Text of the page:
The Air Force’s 12 Outstanding Airmen of the Year for 2023 will be formally recognized at AFA’s Air, Space & Cyber Conference from Sept. 11-13 in National Harbor, Md. Air & Space Forces Magazine is highlighting one each weekday from now until the conference begins. Today, we honor Tech. Sgt. Theodore Sebsibe, the Noncommissioned Officer in Charge (NCOIC) of the Electrical Systems with the 316th Civil Engineer Squadron at Joint Base Andrews, Md.
Sebsibe leads a team of 35 military and civilian engineers and is charged with maintaining and installing all electrical distribution systems in the squadron and “America’s Airfield” at Andrews. His team supports 512 facilities ($5.6 billion in assets) and 26,000 personnel. His leadership for such a broad area of responsibilities was recognized when he was invited to the Pentagon for an NCO development workshop. There, Sebsibe was coined by representatives of Senior Enlisted Advisor to the Chairman Ramón Colón-López.
“It was a very cool experience,” Sebsibe said. “I definitely was awake on that day for sure.”
Sebsibe also served as his unit’s administrator of the Commander’s Inspection Program, and is responsible for managing 12 Air Force Specialty Codes (AFSCs), 456 engineers, and 955 items. The program was woefully outdated when he took over as admin, but by standardizing his squadron’s management internal control toolkit (MICT) checklists and by opening new lines of communication between the 316th and the office of the wing’s inspector general, Sebsibe paved the way for his unit to score a 97 percent compliance rate in their inspection.
“Since I’ve relinquished my title with [the inspection program], [the new checklists] ensured that the [next] member have SOP standard procedures of how to execute it,” he said.
The 316th’s near-perfect compliance rate won Sebsibe another coin, this one from his Wing Commander. He was also recognized as a Superior Performer by the Inspector General during the 2022 Unit Effectiveness Inspection. For both achievements, Sebsibe gave a shoutout to his squadron.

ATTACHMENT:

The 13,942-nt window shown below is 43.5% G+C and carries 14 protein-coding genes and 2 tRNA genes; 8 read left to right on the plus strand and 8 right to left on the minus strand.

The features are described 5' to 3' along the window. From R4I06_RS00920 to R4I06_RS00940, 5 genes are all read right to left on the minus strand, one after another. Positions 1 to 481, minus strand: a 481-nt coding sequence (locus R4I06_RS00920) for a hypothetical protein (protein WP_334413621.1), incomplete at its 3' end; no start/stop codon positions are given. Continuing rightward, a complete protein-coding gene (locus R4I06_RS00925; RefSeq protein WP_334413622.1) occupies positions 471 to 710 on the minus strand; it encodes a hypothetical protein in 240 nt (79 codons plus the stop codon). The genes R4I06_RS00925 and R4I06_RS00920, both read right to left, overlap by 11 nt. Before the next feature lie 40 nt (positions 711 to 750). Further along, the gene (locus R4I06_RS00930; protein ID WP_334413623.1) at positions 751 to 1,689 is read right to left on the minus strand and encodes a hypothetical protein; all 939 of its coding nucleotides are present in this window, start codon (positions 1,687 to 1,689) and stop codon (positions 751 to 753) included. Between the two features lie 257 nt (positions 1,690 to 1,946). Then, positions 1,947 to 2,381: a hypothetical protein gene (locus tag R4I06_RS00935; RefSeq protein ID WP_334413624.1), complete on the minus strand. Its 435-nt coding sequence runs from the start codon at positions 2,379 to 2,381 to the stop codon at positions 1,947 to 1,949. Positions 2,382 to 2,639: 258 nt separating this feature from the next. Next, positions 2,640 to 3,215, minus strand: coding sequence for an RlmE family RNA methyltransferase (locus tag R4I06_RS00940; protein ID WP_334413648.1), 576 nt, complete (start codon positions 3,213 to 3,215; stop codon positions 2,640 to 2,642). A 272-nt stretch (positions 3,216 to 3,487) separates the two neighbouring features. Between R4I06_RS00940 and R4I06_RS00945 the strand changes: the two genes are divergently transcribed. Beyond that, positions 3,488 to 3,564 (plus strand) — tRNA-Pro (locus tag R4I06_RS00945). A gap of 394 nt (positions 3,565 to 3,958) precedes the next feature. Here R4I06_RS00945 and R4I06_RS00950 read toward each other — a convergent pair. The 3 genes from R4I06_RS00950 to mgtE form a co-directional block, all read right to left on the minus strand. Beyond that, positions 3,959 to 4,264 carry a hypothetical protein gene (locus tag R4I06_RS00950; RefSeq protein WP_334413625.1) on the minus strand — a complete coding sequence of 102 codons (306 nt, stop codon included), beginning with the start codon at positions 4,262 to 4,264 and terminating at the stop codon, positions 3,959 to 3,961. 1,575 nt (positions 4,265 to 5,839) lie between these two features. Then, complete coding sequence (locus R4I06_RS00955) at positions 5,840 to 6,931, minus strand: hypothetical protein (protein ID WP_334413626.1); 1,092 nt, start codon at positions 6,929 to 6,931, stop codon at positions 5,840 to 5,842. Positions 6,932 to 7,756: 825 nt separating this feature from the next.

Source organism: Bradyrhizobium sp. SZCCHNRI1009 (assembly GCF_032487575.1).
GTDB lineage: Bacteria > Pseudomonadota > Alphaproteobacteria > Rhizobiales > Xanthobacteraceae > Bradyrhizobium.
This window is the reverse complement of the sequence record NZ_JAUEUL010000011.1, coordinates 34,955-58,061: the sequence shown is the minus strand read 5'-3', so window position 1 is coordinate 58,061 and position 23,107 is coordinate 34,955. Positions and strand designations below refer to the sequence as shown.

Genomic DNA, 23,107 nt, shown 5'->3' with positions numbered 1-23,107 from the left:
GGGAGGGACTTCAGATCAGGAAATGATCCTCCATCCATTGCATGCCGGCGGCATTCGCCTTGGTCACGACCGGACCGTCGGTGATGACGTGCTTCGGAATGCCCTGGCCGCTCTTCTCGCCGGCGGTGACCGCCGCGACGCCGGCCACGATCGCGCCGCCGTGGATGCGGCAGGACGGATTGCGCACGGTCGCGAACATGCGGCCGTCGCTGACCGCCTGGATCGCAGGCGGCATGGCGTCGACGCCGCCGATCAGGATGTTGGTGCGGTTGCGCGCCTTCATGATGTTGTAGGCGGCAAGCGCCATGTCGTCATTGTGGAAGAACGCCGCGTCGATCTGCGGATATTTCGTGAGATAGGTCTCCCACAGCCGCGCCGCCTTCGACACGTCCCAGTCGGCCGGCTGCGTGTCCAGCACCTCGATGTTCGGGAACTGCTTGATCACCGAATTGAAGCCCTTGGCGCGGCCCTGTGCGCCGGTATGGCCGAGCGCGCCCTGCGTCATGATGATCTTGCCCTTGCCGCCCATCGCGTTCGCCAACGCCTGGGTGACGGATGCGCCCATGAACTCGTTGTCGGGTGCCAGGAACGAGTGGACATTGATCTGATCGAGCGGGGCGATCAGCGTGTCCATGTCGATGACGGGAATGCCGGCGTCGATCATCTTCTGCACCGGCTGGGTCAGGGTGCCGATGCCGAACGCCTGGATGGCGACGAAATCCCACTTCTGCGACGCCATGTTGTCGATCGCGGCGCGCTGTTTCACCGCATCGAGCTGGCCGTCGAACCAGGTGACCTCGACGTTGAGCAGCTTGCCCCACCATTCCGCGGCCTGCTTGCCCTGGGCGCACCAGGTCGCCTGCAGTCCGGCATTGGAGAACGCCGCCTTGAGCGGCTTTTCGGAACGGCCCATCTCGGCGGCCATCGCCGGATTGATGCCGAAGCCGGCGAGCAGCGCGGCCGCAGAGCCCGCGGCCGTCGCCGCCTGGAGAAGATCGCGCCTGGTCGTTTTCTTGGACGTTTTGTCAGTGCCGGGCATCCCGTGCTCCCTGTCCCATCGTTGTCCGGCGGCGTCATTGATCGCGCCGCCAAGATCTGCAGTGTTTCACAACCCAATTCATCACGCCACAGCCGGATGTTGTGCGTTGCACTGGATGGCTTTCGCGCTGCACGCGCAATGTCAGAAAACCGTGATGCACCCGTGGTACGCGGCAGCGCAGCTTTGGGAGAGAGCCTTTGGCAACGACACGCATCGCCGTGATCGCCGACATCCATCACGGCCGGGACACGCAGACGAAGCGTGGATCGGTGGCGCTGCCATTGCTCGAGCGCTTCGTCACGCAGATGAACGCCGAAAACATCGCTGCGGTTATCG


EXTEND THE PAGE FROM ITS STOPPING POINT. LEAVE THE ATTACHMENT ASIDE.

“This was not a solo effort,” he said. “This was a team effort, 100 percent.”
Throughout all his merits from the year that led to his recognition as an Outstanding Airmen of the Year, Sebsibe said the highlight of the year—in fact, his entire Air Force career—was the 60 days he spent filling in as the Civil Engineer Squadron First Sergeant. He supported a 504-person squadron by executing 5 PME seminars, advising the squadron commander through 24 administrative actions, and resolving 26 family advocacy cases.
“It taught me a lot,” Sebsibe said. “I was able to not only sympathize, but empathize with each individual that came into that first sergeant office. Because at that point [in my career as] an NCOIC of managing the Airmen, the engineers—this was more [of] actually being there for them.”
He said that handling family advocacy cases while in the seat of first sergeant were especially eye-opening, that they gave him a deeper understanding of the importance of taking care of the whole military family—not just those in uniform.
“Even if you’re not in our squadron, we’re all family,” Sebsibe said. “I always [assure] them that we’re going to get through it together, no matter what the outcome may be, and they’re not going to be alone.”
Indeed, Sebsibe said it’s his own family who has helped him get through the hard times and go on to achieve great things with his squadron. When he accepts his ribbon as Outstanding Airman of the Year on the stage at the 2023 Air, Space & Cyber Conference on Sept. 11, his wife, Jasmery, will be right there beside him—he said he wouldn’t have it any other way.
“I have to give it up for my wife,” Sebsibe said. “I could not think of any other person [who] allowed me to be here today, and it was because of her support and her love and just the sacrifices she made. And without her none of this would have been possible.”
He also thanked his parents, who immigrated to the U.S. from Ethopia and taught him the value of working hard, overcoming obstacles, and constantly moving forward.
“They came to this country a long time ago with nothing on their backs,” he said. “I’m indebted to them my entire life, and that’s why I want to make sure I take care of them and I don’t let them down, [so] they know that [their] sacrifices didn’t go in vain. I want to make sure that everything I do is dedicated to them and my wife.”
Meet the other Outstanding Airmen of the Year for 2023 below: